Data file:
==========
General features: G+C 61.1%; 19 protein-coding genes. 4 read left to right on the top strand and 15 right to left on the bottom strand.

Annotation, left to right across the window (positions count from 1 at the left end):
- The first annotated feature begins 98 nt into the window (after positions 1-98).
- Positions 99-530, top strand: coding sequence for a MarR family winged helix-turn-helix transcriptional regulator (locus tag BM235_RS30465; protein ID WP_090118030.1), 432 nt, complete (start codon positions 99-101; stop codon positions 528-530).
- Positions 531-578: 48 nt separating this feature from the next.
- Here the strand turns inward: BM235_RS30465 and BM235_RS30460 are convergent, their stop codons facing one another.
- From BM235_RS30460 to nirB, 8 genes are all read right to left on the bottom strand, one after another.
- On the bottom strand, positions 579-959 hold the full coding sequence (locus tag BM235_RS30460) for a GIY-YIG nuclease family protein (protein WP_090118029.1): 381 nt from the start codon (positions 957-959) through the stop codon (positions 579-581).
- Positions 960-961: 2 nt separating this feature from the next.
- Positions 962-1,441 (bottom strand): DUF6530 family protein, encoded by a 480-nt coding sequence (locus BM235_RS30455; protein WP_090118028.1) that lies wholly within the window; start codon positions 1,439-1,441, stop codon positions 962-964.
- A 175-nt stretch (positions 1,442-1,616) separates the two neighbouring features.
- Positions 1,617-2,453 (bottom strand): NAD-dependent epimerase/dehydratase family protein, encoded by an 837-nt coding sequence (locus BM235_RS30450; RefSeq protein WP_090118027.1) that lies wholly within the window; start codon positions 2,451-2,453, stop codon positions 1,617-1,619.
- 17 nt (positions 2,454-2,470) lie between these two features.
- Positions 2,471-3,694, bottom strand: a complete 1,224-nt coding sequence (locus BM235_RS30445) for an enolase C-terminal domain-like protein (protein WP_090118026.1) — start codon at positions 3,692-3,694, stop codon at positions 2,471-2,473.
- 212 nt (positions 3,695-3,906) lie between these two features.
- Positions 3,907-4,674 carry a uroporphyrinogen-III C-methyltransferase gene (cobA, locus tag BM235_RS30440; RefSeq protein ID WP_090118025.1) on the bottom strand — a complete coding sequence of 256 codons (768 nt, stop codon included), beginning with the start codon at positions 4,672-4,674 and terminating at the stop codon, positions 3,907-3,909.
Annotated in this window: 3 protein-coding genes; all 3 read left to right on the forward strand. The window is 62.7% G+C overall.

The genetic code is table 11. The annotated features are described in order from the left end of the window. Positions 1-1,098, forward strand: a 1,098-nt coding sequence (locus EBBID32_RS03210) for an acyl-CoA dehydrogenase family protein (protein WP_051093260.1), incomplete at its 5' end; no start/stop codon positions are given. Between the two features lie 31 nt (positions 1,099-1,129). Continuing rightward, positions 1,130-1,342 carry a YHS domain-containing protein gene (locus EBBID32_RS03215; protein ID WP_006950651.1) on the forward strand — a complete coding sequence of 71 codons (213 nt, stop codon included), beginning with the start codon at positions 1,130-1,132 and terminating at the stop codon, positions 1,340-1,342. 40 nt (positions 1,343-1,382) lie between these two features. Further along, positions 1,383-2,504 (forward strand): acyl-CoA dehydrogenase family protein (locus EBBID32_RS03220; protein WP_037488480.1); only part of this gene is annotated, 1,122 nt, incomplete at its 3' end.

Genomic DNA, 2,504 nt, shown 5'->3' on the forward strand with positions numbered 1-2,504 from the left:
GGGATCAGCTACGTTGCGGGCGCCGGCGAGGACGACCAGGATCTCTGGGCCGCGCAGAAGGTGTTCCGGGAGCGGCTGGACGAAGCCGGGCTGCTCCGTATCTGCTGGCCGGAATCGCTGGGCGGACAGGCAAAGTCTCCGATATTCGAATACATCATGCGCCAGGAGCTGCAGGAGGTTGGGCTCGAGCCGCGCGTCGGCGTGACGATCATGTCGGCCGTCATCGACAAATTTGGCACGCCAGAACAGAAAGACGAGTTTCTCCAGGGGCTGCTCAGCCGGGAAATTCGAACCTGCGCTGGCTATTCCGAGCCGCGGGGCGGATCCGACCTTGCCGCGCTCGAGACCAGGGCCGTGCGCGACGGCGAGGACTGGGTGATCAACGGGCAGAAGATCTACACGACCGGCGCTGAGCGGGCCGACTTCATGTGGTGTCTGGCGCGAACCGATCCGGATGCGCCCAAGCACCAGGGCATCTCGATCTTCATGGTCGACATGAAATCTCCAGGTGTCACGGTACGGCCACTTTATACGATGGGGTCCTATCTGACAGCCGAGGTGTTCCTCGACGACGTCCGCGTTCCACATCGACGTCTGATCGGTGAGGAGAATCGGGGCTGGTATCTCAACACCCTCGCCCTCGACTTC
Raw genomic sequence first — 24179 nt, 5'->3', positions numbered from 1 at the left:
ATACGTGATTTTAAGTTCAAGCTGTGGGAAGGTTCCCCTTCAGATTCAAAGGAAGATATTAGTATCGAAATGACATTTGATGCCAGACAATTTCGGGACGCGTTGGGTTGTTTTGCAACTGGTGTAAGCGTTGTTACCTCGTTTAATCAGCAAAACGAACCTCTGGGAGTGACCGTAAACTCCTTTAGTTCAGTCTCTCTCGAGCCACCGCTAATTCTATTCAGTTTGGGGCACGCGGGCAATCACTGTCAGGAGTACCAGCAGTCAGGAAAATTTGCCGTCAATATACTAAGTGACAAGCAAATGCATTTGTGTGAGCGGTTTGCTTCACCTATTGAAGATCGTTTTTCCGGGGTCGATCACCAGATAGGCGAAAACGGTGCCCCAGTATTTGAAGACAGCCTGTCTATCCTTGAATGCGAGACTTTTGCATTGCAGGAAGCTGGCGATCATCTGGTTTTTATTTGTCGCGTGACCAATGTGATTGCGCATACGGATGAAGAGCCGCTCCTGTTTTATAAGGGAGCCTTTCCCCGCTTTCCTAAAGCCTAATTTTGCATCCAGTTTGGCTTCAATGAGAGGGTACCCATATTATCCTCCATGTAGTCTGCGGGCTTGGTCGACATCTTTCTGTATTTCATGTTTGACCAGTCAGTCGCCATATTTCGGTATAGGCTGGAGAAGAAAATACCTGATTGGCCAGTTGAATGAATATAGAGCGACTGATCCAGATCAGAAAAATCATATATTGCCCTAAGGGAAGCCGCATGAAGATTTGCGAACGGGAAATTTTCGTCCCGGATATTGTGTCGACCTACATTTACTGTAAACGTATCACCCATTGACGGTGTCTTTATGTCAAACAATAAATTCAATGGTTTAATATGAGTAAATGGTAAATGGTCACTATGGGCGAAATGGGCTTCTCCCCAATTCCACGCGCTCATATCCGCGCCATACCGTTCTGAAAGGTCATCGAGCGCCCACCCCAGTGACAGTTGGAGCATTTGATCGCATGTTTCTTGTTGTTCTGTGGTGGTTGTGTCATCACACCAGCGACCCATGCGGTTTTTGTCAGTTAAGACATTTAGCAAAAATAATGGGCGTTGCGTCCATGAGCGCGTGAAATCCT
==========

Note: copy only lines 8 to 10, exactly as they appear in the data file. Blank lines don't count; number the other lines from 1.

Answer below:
- On the bottom strand, positions 579-959 hold the full coding sequence (locus tag BM235_RS30460) for a GIY-YIG nuclease family protein (protein WP_090118029.1): 381 nt from the start codon (positions 957-959) through the stop codon (positions 579-581).
- Positions 960-961: 2 nt separating this feature from the next.
- Positions 962-1,441 (bottom strand): DUF6530 family protein, encoded by a 480-nt coding sequence (locus BM235_RS30455; protein WP_090118028.1) that lies wholly within the window; start codon positions 1,439-1,441, stop codon positions 962-964.